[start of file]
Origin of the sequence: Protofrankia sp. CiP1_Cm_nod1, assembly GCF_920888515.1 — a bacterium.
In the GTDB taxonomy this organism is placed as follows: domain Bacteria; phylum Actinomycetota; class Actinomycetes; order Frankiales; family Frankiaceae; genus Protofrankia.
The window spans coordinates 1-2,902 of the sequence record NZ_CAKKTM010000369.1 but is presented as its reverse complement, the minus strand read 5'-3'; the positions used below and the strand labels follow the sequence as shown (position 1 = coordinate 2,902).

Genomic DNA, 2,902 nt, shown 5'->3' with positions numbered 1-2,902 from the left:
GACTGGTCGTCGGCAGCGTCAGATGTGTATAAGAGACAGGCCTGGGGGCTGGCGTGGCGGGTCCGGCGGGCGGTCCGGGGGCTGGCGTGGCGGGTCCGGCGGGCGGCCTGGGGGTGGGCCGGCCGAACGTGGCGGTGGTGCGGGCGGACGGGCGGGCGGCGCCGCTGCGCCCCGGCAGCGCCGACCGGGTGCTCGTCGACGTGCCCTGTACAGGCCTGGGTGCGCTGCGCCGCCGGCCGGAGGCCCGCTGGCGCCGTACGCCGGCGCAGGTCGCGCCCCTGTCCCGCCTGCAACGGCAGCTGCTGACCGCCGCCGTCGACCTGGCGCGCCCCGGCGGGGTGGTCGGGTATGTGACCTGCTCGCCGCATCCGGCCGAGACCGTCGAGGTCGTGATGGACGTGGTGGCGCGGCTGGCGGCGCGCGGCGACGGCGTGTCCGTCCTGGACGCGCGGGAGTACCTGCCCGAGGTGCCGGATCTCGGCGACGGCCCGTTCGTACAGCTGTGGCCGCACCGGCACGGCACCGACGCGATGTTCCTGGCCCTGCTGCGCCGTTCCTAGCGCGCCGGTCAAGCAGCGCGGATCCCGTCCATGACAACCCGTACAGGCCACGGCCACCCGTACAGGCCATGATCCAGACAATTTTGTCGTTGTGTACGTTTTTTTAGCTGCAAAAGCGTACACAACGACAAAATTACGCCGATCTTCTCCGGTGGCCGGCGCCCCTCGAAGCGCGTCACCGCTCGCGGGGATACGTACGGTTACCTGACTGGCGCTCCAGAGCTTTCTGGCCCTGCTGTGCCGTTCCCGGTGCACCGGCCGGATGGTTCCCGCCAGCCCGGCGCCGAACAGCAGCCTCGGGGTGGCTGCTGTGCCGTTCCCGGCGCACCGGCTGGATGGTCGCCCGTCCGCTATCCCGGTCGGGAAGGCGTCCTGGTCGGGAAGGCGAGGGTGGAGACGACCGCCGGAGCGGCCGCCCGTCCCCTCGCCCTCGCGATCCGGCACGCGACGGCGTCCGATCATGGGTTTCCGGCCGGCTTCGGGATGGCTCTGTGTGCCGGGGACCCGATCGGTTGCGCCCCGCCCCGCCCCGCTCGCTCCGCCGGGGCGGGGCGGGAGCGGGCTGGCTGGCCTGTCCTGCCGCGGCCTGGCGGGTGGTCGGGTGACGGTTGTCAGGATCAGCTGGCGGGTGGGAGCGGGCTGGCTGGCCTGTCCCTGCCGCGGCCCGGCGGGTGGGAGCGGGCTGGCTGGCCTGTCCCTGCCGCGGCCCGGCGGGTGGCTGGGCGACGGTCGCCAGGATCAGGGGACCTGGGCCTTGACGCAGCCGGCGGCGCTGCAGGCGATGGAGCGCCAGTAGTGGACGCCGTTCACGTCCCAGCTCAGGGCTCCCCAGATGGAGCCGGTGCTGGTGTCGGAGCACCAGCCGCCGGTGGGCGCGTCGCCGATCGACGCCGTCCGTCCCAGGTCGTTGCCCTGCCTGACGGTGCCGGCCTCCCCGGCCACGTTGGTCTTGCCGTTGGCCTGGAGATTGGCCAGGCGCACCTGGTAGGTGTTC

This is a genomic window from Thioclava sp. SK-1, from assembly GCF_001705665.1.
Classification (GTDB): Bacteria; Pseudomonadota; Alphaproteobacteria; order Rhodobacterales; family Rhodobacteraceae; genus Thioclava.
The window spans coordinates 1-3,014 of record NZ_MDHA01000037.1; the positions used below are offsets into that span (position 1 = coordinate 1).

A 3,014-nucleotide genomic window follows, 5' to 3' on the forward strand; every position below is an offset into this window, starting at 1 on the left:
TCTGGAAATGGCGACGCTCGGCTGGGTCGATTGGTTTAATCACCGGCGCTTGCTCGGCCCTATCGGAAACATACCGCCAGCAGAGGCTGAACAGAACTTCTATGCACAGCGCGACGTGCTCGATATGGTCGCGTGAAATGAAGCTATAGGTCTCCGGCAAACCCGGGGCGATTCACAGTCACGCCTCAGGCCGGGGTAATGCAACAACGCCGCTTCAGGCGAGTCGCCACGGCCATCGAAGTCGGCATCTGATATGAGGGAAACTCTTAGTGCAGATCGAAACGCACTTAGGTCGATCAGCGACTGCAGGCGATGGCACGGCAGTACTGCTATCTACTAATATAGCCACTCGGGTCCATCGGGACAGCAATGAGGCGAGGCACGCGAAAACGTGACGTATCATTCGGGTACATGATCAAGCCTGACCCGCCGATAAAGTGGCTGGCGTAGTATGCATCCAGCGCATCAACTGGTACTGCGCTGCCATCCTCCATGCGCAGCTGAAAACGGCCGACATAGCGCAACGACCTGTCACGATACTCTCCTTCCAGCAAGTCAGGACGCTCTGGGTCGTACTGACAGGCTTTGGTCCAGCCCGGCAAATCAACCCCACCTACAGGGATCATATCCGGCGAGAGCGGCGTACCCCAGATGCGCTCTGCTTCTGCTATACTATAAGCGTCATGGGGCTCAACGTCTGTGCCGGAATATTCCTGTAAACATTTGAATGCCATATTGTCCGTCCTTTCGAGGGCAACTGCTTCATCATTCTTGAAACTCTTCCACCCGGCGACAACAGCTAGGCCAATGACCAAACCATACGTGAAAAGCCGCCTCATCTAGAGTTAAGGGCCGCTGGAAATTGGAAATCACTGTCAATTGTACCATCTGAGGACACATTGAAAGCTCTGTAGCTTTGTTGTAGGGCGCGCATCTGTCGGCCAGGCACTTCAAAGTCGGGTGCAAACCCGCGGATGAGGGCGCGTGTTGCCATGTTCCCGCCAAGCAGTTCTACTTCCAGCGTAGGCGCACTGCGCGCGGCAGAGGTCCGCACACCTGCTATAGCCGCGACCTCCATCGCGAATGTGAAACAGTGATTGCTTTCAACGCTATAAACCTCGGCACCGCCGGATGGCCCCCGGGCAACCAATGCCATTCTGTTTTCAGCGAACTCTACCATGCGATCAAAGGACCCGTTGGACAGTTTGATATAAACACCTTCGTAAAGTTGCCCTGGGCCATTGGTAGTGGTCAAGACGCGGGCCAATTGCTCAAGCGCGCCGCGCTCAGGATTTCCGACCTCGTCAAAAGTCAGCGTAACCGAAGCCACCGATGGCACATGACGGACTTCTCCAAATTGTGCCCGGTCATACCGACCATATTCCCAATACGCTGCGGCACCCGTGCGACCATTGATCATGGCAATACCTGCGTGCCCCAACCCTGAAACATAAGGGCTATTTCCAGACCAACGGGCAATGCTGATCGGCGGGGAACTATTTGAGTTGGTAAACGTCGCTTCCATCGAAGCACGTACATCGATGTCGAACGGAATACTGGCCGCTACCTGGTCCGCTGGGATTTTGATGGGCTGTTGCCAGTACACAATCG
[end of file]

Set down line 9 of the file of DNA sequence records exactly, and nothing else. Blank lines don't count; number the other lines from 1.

A 3,014-nucleotide genomic window follows, 5' to 3' on the forward strand; every position below is an offset into this window, starting at 1 on the left: